We get insight into his depression, his visions and why he is the way he is. I think it’s a great device to learn about someone. Of all the other characters you’ve played, if you could have flashbacks for one of them— to get to know them a little bit better and learn more about that guy— who would you be most interested in seeing a backstory to?

Matthew: “[Laughs] I would love to see the backstory to this character Kyle Orfman that I played in this movie called LIFE AFTER BETH that recently came out.”

Yeah! I love that movie.

Gubler as Kyle Orfman in LIFE AFTER BETH. Photo courtesy of A24.

Gubler as Kyle Orfman in LIFE AFTER BETH. Photo courtesy of A24.

Matthew: “He’s sort of like this deranged, childlike, ARRESTED DEVELOPMENT kid who is the body of a wannabe security guard, and I would love to see what got him to that point. So, so odd.”

That would have been my answer, too, honestly.

Matthew: “Oh, good!”

I could not stop laughing in that movie when your character tells Dane DeHaan’s character to close the door yet he’s still in your room. Ah, man. It was great.

Matthew: “‘Close the door!’ [Laughs] ‘No, get out of my f-cking room and close the door!’ Oh, that was such a fun movie to make and a great character to play.”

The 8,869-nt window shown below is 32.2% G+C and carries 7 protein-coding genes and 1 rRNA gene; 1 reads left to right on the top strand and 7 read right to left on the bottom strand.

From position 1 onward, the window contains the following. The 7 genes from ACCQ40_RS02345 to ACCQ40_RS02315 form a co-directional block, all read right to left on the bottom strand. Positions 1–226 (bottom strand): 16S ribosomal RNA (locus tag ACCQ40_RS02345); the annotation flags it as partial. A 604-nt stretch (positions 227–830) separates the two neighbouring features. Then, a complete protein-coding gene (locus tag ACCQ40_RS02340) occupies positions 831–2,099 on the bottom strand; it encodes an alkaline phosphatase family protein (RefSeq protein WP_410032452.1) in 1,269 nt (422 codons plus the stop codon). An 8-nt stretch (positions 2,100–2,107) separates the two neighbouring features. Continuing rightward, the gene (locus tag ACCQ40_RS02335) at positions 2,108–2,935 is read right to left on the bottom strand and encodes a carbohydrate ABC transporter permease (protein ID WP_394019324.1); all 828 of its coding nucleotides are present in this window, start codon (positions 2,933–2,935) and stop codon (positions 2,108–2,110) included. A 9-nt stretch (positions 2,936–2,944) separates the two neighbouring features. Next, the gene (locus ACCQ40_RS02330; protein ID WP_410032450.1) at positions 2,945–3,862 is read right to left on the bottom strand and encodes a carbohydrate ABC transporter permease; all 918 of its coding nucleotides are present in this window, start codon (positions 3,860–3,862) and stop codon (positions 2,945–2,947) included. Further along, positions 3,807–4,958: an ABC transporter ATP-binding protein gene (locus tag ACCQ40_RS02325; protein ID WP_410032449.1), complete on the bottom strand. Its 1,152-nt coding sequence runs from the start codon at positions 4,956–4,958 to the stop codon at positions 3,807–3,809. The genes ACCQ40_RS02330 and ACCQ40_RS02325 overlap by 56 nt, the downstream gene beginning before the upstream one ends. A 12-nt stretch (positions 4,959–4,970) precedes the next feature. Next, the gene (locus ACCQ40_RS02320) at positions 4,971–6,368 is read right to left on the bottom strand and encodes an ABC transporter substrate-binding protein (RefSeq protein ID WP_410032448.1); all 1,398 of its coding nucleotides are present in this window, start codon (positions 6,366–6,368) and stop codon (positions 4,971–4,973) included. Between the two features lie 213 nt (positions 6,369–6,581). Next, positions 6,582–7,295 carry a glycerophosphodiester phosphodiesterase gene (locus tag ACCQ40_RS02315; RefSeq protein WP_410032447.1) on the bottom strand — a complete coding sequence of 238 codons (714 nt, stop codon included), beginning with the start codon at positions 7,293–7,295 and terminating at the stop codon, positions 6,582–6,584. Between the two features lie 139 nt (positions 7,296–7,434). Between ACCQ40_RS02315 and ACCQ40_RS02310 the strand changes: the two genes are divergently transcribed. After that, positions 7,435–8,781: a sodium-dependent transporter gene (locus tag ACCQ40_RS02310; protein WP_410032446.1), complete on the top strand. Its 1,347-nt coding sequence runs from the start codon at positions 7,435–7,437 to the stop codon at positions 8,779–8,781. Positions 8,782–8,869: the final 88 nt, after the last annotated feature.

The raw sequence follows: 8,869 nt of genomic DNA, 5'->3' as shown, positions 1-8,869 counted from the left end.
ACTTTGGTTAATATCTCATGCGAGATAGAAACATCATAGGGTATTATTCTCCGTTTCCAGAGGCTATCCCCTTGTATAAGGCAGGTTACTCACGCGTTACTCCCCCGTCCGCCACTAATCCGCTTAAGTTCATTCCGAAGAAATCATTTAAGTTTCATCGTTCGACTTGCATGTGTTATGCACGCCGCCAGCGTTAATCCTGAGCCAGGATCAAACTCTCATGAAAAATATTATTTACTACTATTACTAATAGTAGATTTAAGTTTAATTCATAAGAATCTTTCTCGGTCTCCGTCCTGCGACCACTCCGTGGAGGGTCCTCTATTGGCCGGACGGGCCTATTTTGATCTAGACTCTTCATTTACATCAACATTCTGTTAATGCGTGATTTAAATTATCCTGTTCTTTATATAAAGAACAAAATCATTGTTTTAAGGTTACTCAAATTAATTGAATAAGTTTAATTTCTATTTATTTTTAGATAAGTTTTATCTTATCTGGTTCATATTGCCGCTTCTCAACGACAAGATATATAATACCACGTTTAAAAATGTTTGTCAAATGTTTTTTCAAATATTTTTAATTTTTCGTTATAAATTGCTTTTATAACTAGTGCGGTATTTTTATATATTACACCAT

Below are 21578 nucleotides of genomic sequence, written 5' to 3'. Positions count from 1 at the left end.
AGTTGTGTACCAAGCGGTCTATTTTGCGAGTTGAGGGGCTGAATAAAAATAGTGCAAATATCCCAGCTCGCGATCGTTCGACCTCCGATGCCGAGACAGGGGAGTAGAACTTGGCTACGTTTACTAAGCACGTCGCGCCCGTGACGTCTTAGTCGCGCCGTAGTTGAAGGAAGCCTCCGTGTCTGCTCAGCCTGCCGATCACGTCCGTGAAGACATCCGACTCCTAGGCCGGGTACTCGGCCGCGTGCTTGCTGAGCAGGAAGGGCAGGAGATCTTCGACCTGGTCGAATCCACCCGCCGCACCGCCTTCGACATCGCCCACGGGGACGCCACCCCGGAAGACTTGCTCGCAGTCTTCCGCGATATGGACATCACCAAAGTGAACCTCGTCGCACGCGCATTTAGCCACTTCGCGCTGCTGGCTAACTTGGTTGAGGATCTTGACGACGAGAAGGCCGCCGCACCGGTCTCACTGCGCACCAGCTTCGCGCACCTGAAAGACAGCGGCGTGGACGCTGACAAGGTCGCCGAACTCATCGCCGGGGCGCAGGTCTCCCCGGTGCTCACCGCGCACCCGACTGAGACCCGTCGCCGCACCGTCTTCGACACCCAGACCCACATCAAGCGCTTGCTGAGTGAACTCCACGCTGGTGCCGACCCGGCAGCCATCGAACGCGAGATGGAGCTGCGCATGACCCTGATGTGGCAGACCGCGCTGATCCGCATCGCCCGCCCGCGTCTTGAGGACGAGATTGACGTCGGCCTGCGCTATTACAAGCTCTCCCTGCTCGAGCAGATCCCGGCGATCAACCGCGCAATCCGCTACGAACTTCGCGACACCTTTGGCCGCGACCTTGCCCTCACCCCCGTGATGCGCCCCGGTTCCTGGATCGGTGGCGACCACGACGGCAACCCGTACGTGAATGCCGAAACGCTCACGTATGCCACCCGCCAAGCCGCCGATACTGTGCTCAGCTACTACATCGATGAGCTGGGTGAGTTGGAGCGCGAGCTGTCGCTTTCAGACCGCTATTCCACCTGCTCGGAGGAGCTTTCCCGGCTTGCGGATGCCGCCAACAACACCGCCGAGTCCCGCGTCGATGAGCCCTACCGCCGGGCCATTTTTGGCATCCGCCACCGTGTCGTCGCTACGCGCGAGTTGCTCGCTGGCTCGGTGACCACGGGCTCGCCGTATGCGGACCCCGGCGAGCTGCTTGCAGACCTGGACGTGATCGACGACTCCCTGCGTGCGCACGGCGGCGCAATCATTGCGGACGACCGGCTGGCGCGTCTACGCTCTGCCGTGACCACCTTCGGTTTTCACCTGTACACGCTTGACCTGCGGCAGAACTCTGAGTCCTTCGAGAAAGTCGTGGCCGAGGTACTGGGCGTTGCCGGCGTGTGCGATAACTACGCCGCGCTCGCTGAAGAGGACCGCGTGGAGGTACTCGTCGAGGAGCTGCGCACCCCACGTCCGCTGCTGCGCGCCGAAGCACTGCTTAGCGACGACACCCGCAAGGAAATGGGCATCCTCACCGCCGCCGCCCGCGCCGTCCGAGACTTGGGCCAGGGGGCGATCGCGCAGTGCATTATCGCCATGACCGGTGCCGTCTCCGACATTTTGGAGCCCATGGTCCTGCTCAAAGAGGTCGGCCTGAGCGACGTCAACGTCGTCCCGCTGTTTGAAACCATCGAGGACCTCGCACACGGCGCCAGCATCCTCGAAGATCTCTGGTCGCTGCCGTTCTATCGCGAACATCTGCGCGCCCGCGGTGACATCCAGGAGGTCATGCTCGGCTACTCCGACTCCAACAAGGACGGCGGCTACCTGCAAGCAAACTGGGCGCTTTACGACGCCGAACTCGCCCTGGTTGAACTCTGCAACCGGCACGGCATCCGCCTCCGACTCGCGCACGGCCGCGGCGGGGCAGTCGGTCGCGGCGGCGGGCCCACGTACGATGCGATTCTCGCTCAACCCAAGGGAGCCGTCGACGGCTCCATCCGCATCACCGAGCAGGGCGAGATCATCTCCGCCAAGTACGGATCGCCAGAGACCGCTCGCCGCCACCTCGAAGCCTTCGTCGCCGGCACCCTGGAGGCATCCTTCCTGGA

I can imagine. I mean, I very rarely laugh out loud during movies; I tend to just chuckle. But I laughed out loud during that part and another part in SUBURBAN GOTHIC when Raymond leans over to his dad and tells him, “You’re a total f-cking creep, and that’s a fact.”

Matthew: “[Laughs] Ah, thank you, man. That’s so— I’m very happy to hear that. It was fun to say that to Ray Wise.”

I bet!

Ambrose (Muse Watson) grabs Raymond (Gubler). Photo courtesy of FilmBuff.

Ambrose (Muse Watson) grabs Raymond (Gubler) in SUBURBAN GOTHIC. Photo courtesy of FilmBuff.

Both of those films, LIFE AFTER BETH and SUBURBAN GOTHIC, they’re the kind of movies where the audience either gets its offbeat humor right away, or it’s just not for them. I think you said it best in something I read: “It’s a movie made by weirdos for weirdos.”